Related pages
Kindle Fire 5-fact Summary

A review of our recommended slate PCs

Full Comparison Chart

Alex Fergusson Architects

The re-emergence of smaller tablets or...

The iPad Mini vs. the Nexus 7 vs. the Kindle Fire HD

RSS Feed Subscribe to news updates via RSS Feed

One of the most noticeable developments in the mobile computing world in 2012 has been the (attempted) exploitation of the demand for devices less bulky than full-size tabs, yet with a bigger screen than your iPhone or Samsung Galaxy. After the success of the Amazon Kindle Fire HD and Samsung Galaxy Tab 2 - 7", it looks like the smaller format is back with a vengeance. (Although, as you can see, no one has yet thought to apply any smaller formats to the gadget names!) With screen sizes typically between 6 and 8 inches, these tabs are just about small enough to cram into your trouser pocket, while big enough to feel like you're still getting a decent viewing experience of your favourite TV shows. With Apple, Google and Amazon all fighting it out for your cash with releases in the second half of 2012, it's useful to take a look at how this all happened.

The rumours that Apple would announce a smaller iPad of this type rapidly gathered pace throughout 2012. However, only 2 years ago such an announcement seemed unlikely after Steve Jobs was quoted as follows:

"The seven-inch tablets are tweeners, too big to compete with a smartphone and too small to compete with an iPad... These are among the reasons we think the current crop of [seven-inchers] are going to be DOA, dead on arrival." (Source)

Despite this, only a year after Jobs' passing, the 7.9" iPad Mini was finally released this October . For Apple, it seems that the 0.9 inch difference is key - CEO Tim Cook has said that the "iPad Mini is a fantastic product, it's not a compromised product like the 7-inch tablets".

Regardless of Apple's view of the 'compromised' rivals of the iPad mini, such as Google's Nexus 7, these products have been enjoying public and critical acclaim since their respective releases in July and September. The Nexus 7 in particular seems to represent a much higher value for money.

Amazon have also made an attempt at the phablet market, by extending their Kindle range from simple e-readers to fully-fledged tabs. The Kindle Fire HD, released in September, is close to the Nexus in price terms and it has similar specifications, although the Kindle Fire is always WiFi-only.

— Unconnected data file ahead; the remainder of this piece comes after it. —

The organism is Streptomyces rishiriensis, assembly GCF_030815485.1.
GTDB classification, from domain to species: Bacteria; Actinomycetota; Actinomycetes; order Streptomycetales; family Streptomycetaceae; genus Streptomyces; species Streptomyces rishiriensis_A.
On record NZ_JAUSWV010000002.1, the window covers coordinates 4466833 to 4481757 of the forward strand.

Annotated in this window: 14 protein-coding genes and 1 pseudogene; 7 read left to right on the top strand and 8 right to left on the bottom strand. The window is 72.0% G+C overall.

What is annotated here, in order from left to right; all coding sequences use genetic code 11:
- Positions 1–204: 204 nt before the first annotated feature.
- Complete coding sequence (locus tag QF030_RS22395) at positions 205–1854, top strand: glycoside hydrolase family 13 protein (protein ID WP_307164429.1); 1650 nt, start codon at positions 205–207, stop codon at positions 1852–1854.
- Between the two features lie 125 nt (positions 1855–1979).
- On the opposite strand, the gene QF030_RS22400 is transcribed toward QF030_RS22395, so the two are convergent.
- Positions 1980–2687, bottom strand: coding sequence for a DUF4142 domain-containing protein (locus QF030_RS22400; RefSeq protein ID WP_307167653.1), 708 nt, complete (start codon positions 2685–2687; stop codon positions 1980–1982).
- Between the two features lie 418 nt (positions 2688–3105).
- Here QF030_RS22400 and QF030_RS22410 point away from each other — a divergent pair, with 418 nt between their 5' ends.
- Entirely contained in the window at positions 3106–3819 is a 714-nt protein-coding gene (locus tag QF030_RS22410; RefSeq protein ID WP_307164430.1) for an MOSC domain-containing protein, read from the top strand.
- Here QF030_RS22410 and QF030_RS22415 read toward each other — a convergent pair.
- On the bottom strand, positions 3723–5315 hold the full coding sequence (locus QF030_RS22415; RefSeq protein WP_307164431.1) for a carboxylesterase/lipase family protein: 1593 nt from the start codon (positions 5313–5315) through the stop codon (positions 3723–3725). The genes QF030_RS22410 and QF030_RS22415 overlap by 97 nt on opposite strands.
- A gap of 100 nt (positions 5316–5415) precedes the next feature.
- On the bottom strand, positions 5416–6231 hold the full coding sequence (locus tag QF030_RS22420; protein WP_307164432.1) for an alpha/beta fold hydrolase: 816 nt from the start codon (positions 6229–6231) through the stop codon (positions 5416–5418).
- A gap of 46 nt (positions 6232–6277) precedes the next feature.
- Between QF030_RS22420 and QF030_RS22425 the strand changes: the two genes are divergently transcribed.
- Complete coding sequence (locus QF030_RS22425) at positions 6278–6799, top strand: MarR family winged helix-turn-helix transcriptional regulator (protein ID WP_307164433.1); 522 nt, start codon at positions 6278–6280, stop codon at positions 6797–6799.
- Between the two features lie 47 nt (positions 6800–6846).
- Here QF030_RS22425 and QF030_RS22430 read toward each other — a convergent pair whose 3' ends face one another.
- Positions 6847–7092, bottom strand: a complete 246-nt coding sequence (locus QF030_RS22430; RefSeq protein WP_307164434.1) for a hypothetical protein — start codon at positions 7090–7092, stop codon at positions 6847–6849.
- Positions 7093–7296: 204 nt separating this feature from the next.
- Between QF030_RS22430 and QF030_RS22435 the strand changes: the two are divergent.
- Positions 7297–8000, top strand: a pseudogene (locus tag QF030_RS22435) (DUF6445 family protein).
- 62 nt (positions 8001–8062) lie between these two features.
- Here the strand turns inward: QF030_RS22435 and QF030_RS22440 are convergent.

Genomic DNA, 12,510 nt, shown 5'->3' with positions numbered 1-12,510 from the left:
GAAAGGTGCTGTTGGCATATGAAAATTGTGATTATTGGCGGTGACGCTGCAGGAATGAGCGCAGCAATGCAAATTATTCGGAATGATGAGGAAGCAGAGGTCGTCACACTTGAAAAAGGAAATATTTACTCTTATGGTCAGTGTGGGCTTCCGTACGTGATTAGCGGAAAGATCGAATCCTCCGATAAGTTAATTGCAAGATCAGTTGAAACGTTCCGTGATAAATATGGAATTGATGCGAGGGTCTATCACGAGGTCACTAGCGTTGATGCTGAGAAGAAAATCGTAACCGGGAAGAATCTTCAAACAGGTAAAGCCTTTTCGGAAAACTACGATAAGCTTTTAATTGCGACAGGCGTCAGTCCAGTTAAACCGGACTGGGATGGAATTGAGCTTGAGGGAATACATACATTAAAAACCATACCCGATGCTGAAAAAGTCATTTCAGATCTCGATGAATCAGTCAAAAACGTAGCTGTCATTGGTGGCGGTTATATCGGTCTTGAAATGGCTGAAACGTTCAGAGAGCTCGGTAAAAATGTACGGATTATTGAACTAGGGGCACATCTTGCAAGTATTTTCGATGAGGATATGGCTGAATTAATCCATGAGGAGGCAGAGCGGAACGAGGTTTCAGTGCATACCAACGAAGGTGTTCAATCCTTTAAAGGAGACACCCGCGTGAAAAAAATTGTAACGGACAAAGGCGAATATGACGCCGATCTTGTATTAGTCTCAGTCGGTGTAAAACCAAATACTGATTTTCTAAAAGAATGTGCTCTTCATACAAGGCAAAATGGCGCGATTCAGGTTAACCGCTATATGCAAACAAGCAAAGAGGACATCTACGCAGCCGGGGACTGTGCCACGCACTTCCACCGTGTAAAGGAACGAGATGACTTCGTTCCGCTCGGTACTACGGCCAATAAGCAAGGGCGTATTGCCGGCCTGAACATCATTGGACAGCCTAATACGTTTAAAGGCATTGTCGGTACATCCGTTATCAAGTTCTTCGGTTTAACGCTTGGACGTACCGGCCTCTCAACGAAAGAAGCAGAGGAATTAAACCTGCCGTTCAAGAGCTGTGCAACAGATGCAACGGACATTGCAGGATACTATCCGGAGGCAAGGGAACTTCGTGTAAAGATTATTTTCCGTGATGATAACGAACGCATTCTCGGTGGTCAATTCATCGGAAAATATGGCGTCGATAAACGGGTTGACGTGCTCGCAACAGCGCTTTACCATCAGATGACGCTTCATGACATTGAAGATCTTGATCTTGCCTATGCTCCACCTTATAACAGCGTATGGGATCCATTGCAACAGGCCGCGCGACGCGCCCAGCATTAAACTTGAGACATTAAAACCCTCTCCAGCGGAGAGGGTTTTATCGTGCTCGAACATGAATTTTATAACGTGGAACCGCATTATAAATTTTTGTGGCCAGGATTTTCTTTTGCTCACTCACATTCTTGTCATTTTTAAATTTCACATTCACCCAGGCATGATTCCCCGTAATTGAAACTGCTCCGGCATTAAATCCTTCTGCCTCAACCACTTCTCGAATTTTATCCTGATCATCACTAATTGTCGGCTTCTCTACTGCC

Apple iPad Mini

Google Nexus 7

Samsung Galaxy 2 - 7"

Amazon Kindle Fire HD

Screen Size






1024 x 768

1280 x 800

1024 x 600

1280 x 800


512 MB

1 GB

1 GB

1 GB

Memory Expansion





Price and Availability

Direct from Apple in the High Street or

Direct from Google online or

From Mobile Phone network providers or

From some High Street stores or

This basic comparison table doesn't seem to do Apple any favours (a more comprehensive chart can be found here). However, the mere fact of lower specs at a higher price didn't stop people buying normal-sized iPads, and it seems reasonable that this will also be the case for its little brother. Though no device-specific figures have been released thus far, the demand is clearly there - Apple announced that they sold 3 million iPads of all types in the first few days after the Mini's release, and it's also predicted that the Mini will face supply shortage issues until early 2013.

Now the new year is upon us and price-cutting might be tempting more people into the shops - or into their on-line browsery places. Will Apple be able to maintain their lead in this new niche of the market - or are the new rumours of more new models likely to herald more opportunities for buyers and more competition for - the competition?

blog comments powered by Disqus